What we really know about Hillary’s emails.

Day 89 – My journey to find reasons to vote for Hillary rather than just against Trump.
 
Ok, let’s REALLY talk about the emails again.
 
In light of yesterday’s revelation, or non-news, depending on whether we think what Huma did with her computer is relevant to Hilary’s qualifications as president, I want to bring to everyone’s attention some important pieces of James Comey’s original statement on his investigation of Hillary. Very few people have actually read what he said. So, here is a sampling of – what I think – are important pieces of his statement.
 
“From the group of 30,000 e-mails returned to the State Department, 110 e-mails in 52 e-mail chains have been determined by the owning agency to contain classified information at the time they were sent or received. Eight of those chains contained information that was Top Secret at the time they were sent; 36 chains contained Secret information at the time; and eight contained Confidential information, which is the lowest level of classification. Separate from those, about 2,000 additional e-mails were “up-classified” to make them Confidential; the information in those had not been classified at the time the e-mails were sent.
 
“…With respect to the thousands of e-mails we found that were not among those produced to State, agencies have concluded that three of those were classified at the time they were sent or received, one at the Secret level and two at the Confidential level. There were no additional Top Secret e-mails found. Finally, none of those we found have since been “up-classified.”
 
“…I should add here that we found no evidence that any of the additional work-related e-mails were intentionally deleted in an effort to conceal them. Our assessment is that, like many e-mail users, Secretary Clinton periodically deleted e-mails or e-mails were purged from the system when devices were changed. Because she was not using a government account—or even a commercial account like Gmail—there was no archiving at all of her e-mails, so it is not surprising that we discovered e-mails that were not on Secretary Clinton’s system in 2014, when she produced the 30,000 e-mails to the State Department.
 
“…It could also be that some of the additional work-related e-mails we recovered were among those deleted as “personal” by Secretary Clinton’s lawyers when they reviewed and sorted her e-mails for production in 2014.
 
“…The lawyers doing the sorting for Secretary Clinton in 2014 did not individually read the content of all of her e-mails, as we did for those available to us; instead, they relied on header information and used search terms to try to find all work-related e-mails among the reportedly more than 60,000 total e-mails remaining on Secretary Clinton’s personal system in 2014. It is highly likely their search terms missed some work-related e-mails, and that we later found them, for example, in the mailboxes of other officials or in the slack space of a server.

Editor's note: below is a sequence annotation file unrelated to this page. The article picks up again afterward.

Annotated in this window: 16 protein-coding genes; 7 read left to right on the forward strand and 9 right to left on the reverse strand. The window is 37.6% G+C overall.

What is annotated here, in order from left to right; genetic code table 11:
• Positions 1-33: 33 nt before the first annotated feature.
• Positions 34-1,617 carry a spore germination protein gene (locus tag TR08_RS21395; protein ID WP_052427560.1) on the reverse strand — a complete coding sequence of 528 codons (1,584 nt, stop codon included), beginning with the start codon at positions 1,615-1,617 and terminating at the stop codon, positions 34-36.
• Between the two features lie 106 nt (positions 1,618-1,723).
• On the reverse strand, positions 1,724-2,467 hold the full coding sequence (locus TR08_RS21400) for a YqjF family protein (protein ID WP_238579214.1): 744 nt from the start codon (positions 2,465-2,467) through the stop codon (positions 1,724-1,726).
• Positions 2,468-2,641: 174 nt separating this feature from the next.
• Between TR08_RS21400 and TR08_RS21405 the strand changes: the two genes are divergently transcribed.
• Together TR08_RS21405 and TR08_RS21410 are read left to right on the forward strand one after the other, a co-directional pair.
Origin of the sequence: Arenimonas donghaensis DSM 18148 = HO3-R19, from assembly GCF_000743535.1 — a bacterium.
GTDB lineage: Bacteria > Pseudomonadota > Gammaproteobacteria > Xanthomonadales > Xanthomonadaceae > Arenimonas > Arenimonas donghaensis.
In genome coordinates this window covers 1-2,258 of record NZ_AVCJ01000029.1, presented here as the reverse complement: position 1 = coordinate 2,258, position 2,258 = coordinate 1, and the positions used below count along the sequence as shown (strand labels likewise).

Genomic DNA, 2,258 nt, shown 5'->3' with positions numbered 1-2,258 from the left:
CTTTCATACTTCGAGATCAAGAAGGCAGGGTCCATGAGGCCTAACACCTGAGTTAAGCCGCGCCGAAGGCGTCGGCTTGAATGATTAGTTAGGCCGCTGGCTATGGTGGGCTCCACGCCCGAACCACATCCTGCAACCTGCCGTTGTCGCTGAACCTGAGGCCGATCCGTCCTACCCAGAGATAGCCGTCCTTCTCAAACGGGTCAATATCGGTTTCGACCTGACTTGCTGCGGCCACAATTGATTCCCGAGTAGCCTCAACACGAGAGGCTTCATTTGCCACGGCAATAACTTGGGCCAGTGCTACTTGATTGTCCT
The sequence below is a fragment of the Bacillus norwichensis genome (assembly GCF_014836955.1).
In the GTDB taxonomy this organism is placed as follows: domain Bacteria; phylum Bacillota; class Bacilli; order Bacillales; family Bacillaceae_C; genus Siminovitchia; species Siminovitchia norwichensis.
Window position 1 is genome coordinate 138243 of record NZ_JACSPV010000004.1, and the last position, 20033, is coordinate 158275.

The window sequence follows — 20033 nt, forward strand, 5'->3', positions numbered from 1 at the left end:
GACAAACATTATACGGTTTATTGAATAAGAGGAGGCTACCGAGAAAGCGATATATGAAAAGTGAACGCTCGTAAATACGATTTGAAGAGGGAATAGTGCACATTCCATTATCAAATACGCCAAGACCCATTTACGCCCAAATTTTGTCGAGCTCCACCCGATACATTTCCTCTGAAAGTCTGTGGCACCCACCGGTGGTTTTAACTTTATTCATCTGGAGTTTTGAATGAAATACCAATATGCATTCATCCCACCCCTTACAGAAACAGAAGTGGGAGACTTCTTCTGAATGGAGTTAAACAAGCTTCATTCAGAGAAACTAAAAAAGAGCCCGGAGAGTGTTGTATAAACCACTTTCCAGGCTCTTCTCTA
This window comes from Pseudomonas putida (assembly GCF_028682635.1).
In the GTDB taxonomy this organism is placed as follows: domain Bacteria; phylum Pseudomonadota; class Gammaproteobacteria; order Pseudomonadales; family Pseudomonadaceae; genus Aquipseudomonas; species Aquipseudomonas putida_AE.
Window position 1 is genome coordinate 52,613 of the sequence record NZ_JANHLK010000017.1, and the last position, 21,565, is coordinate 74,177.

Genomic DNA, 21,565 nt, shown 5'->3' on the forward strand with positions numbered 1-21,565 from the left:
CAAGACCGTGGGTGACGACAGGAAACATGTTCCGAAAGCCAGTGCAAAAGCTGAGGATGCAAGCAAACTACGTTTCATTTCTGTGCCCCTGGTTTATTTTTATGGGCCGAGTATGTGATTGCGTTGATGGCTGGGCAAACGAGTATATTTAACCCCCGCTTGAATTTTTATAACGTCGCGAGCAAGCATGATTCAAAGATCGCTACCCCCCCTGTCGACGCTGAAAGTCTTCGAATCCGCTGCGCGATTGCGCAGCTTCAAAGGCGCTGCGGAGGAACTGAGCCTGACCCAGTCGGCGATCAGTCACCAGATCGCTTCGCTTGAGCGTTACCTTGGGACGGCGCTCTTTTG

“…We have conducted interviews and done technical examination to attempt to understand how that sorting was done by her attorneys. Although we do not have complete visibility because we are not able to fully reconstruct the electronic record of that sorting, we believe our investigation has been sufficient to give us reasonable confidence there was no intentional misconduct in connection with that sorting effort.
 
“…Separately, it is important to say something about the marking of classified information. Only a very small number of the e-mails containing classified information bore markings indicating the presence of classified information. But even if information is not marked “classified” in an e-mail, participants who know or should know that the subject matter is classified are still obligated to protect it.
 
“…In looking back at our investigations into mishandling or removal of classified information, we cannot find a case that would support bringing criminal charges on these facts. All the cases prosecuted involved some combination of: clearly intentional and willful mishandling of classified information; or vast quantities of materials exposed in such a way as to support an inference of intentional misconduct; or indications of disloyalty to the United States; or efforts to obstruct justice. We do not see those things here.”
 
I hope this clarifies some of the findings. What Hillary did was stupid, but understandable. It is worth noting that the State Department’s technology was hopelessly outdated when Hillary was SoS. The latest “scandal” came about because Huma found it easier to print emails for Hillary from home than the office because of the quality of the output and the timing. It is also worth noting that, despite the incredible ability of hackers to crack the DNC, the RNC, THE STATE DEPARTMENT, and too many others, they have not been able to hack Hillary’s server. Unsecure? Not so much.
 

1 Comment

  1. I also remember reading, although I don’t recall where, that the server was installed by the US government, for soon-to-be former president Clinton, and Hillary thought “why not use that.” I would be pretty comfortable using it. AND she used it in the days before emails became a target. It’s important as you point out to keep events in their chronological context.

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